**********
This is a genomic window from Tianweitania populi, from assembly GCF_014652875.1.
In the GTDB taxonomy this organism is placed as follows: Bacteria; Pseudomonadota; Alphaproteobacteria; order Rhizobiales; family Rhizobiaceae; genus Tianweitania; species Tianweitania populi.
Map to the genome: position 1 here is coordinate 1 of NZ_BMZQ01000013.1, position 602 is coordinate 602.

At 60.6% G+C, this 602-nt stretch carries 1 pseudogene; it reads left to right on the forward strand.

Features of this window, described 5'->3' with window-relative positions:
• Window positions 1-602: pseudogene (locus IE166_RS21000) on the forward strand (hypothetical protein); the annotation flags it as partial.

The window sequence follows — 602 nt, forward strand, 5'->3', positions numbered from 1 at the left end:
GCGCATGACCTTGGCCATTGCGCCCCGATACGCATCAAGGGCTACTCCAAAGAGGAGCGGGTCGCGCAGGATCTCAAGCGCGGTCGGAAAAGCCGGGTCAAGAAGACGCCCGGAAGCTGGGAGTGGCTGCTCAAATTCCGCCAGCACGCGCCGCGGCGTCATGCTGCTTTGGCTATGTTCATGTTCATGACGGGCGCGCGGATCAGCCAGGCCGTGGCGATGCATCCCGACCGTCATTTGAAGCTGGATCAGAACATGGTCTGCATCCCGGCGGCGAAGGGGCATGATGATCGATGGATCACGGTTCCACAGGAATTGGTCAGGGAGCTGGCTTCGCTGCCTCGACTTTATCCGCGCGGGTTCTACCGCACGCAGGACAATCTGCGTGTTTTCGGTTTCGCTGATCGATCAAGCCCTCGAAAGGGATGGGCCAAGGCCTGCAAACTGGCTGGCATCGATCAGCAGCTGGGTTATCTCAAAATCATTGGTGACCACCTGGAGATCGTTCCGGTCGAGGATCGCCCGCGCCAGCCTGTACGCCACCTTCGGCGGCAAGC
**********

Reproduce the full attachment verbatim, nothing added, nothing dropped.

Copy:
This is a genomic window from Tianweitania populi, from assembly GCF_014652875.1.
In the GTDB taxonomy this organism is placed as follows: Bacteria; Pseudomonadota; Alphaproteobacteria; order Rhizobiales; family Rhizobiaceae; genus Tianweitania; species Tianweitania populi.
Map to the genome: position 1 here is coordinate 1 of NZ_BMZQ01000013.1, position 602 is coordinate 602.

At 60.6% G+C, this 602-nt stretch carries 1 pseudogene; it reads left to right on the forward strand.

Features of this window, described 5'->3' with window-relative positions:
• Window positions 1-602: pseudogene (locus IE166_RS21000) on the forward strand (hypothetical protein); the annotation flags it as partial.

The window sequence follows — 602 nt, forward strand, 5'->3', positions numbered from 1 at the left end:
GCGCATGACCTTGGCCATTGCGCCCCGATACGCATCAAGGGCTACTCCAAAGAGGAGCGGGTCGCGCAGGATCTCAAGCGCGGTCGGAAAAGCCGGGTCAAGAAGACGCCCGGAAGCTGGGAGTGGCTGCTCAAATTCCGCCAGCACGCGCCGCGGCGTCATGCTGCTTTGGCTATGTTCATGTTCATGACGGGCGCGCGGATCAGCCAGGCCGTGGCGATGCATCCCGACCGTCATTTGAAGCTGGATCAGAACATGGTCTGCATCCCGGCGGCGAAGGGGCATGATGATCGATGGATCACGGTTCCACAGGAATTGGTCAGGGAGCTGGCTTCGCTGCCTCGACTTTATCCGCGCGGGTTCTACCGCACGCAGGACAATCTGCGTGTTTTCGGTTTCGCTGATCGATCAAGCCCTCGAAAGGGATGGGCCAAGGCCTGCAAACTGGCTGGCATCGATCAGCAGCTGGGTTATCTCAAAATCATTGGTGACCACCTGGAGATCGTTCCGGTCGAGGATCGCCCGCGCCAGCCTGTACGCCACCTTCGGCGGCAAGC